I hope everyone is still doing well despite the pandemic, and your summer is off to a good start. I wrapped up my spring semester classes in early May. Although classes had switched to electronic means, I made the Dean’s List for the semester. My favorite class last semester was Jet Transport Systems. In this class we studied the CRJ700 and 900 aircraft. I enjoyed learning the wide range of systems and operations. A capstone research paper was also a part of this class. I chose to study high-lift devices, primarily wing flaps and leading-edge slats. I researched the benefits and drawbacks of different designs and types of these devices. My main focus was the overall increase in safety and performance of an aircraft equipped with high-lift devices.
Restrictions here in Arizona eventually eased up, and the flight line reopened in mid-May. I was a little rusty with maneuvers after not flying for almost two months. After a couple of flights I was back to the proficiency needed for the check ride. The flight line is back to operating at an even higher rate than before the shutdown. Unfortunately, this means check rides still take a while for scheduling. I have completed the first check ride for “stage 1.” Next is the final check ride for the “end of course.” This will complete my single engine training in the 172. I am back home as I live less than two hours from school. This will allow me to work until I am scheduled, and I will drive to Prescott for the check ride.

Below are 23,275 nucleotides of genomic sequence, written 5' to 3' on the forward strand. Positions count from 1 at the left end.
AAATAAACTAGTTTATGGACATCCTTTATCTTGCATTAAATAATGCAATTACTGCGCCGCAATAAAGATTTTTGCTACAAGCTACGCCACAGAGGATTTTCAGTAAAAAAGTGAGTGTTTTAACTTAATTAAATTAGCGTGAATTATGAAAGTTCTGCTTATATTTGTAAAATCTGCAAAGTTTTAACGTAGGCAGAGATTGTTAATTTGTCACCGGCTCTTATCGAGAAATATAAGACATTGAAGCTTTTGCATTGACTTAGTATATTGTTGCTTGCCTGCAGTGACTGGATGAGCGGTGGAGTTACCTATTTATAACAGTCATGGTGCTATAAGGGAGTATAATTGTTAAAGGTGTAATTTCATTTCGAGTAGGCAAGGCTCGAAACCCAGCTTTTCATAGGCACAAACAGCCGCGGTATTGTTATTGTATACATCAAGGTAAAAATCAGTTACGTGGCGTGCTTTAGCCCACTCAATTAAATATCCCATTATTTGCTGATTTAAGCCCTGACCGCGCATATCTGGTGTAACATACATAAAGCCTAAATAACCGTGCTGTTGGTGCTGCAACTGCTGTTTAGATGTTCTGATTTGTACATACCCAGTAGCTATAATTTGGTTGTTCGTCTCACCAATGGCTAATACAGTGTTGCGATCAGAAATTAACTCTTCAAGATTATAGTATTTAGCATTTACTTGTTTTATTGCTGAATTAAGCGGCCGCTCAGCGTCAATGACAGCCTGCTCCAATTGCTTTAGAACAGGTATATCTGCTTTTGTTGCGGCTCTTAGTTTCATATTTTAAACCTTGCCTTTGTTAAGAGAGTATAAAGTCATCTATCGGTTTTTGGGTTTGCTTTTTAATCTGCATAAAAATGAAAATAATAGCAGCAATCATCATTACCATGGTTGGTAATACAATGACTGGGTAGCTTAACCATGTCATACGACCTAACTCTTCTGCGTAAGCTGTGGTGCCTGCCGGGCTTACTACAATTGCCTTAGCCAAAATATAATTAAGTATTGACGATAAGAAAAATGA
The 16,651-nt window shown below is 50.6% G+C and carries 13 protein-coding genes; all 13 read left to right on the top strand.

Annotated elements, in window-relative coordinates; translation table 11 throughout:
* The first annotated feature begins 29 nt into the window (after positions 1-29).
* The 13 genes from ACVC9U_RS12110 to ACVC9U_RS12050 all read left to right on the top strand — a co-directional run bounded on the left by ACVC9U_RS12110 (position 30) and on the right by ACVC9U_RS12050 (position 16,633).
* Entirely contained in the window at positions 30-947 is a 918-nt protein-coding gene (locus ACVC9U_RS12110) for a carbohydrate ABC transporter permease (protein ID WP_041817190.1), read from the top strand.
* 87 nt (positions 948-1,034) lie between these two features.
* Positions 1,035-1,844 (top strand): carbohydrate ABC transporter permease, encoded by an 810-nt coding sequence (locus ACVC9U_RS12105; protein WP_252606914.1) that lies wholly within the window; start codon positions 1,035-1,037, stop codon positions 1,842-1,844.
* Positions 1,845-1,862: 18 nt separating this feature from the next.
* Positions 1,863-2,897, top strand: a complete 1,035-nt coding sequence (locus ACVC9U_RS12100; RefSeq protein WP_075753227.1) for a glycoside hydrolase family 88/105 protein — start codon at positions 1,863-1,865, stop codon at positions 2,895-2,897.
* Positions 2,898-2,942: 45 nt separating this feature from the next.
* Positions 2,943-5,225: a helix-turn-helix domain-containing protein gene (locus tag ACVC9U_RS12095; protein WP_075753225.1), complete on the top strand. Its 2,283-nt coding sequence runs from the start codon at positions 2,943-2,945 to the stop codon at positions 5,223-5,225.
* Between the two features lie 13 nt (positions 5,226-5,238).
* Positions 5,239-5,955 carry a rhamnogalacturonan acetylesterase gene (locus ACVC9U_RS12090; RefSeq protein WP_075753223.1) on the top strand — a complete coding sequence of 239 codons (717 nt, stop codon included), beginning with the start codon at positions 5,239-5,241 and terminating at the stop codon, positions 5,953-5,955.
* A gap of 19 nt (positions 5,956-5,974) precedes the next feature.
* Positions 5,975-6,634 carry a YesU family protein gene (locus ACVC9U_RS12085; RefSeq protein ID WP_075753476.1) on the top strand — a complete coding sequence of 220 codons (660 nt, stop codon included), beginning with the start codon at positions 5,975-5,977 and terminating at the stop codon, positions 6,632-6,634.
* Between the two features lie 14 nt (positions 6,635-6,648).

The Helio Courier project continues as I assist an A&P mechanic. Each day I learn more about aircraft structure and maintenance. The GO-480 engine is back from the prop strike inspection and maintenance. Now that it is back on the airframe, our current task is mounting all the accessories, lines, and hoses. Taking it apart was fairly simple, but the reassembly has certainly been a fun and educational process.